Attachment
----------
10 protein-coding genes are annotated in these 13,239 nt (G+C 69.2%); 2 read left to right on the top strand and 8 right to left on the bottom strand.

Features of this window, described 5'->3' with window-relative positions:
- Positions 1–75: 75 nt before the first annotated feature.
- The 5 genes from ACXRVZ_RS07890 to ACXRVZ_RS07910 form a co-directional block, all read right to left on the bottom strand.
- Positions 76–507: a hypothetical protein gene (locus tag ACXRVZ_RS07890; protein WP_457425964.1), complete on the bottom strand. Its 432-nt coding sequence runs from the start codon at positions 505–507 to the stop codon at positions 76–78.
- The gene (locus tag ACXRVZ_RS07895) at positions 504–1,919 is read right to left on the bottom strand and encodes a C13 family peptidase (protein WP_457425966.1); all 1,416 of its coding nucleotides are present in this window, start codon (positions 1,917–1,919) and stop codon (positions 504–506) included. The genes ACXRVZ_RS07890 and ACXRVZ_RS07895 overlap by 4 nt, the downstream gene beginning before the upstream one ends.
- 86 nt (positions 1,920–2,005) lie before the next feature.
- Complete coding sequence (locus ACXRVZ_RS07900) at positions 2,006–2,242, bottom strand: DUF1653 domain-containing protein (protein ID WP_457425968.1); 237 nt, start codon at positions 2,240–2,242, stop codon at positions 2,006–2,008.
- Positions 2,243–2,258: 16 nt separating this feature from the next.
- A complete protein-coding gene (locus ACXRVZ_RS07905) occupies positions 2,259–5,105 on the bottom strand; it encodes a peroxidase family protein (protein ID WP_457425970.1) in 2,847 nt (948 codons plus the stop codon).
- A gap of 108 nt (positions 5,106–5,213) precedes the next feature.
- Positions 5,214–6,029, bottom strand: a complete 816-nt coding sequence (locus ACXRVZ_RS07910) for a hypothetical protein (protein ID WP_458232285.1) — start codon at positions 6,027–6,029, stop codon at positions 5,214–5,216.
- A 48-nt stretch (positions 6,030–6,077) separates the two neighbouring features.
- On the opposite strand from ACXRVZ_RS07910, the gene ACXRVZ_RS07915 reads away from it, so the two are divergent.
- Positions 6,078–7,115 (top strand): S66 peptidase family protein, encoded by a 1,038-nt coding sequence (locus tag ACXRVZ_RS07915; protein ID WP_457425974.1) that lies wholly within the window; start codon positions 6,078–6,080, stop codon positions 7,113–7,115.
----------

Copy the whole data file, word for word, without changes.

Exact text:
10 protein-coding genes are annotated in these 13,239 nt (G+C 69.2%); 2 read left to right on the top strand and 8 right to left on the bottom strand.

Features of this window, described 5'->3' with window-relative positions:
- Positions 1–75: 75 nt before the first annotated feature.
- The 5 genes from ACXRVZ_RS07890 to ACXRVZ_RS07910 form a co-directional block, all read right to left on the bottom strand.
- Positions 76–507: a hypothetical protein gene (locus tag ACXRVZ_RS07890; protein WP_457425964.1), complete on the bottom strand. Its 432-nt coding sequence runs from the start codon at positions 505–507 to the stop codon at positions 76–78.
- The gene (locus tag ACXRVZ_RS07895) at positions 504–1,919 is read right to left on the bottom strand and encodes a C13 family peptidase (protein WP_457425966.1); all 1,416 of its coding nucleotides are present in this window, start codon (positions 1,917–1,919) and stop codon (positions 504–506) included. The genes ACXRVZ_RS07890 and ACXRVZ_RS07895 overlap by 4 nt, the downstream gene beginning before the upstream one ends.
- 86 nt (positions 1,920–2,005) lie before the next feature.
- Complete coding sequence (locus ACXRVZ_RS07900) at positions 2,006–2,242, bottom strand: DUF1653 domain-containing protein (protein ID WP_457425968.1); 237 nt, start codon at positions 2,240–2,242, stop codon at positions 2,006–2,008.
- Positions 2,243–2,258: 16 nt separating this feature from the next.
- A complete protein-coding gene (locus ACXRVZ_RS07905) occupies positions 2,259–5,105 on the bottom strand; it encodes a peroxidase family protein (protein ID WP_457425970.1) in 2,847 nt (948 codons plus the stop codon).
- A gap of 108 nt (positions 5,106–5,213) precedes the next feature.
- Positions 5,214–6,029, bottom strand: a complete 816-nt coding sequence (locus ACXRVZ_RS07910) for a hypothetical protein (protein ID WP_458232285.1) — start codon at positions 6,027–6,029, stop codon at positions 5,214–5,216.
- A 48-nt stretch (positions 6,030–6,077) separates the two neighbouring features.
- On the opposite strand from ACXRVZ_RS07910, the gene ACXRVZ_RS07915 reads away from it, so the two are divergent.
- Positions 6,078–7,115 (top strand): S66 peptidase family protein, encoded by a 1,038-nt coding sequence (locus tag ACXRVZ_RS07915; protein ID WP_457425974.1) that lies wholly within the window; start codon positions 6,078–6,080, stop codon positions 7,113–7,115.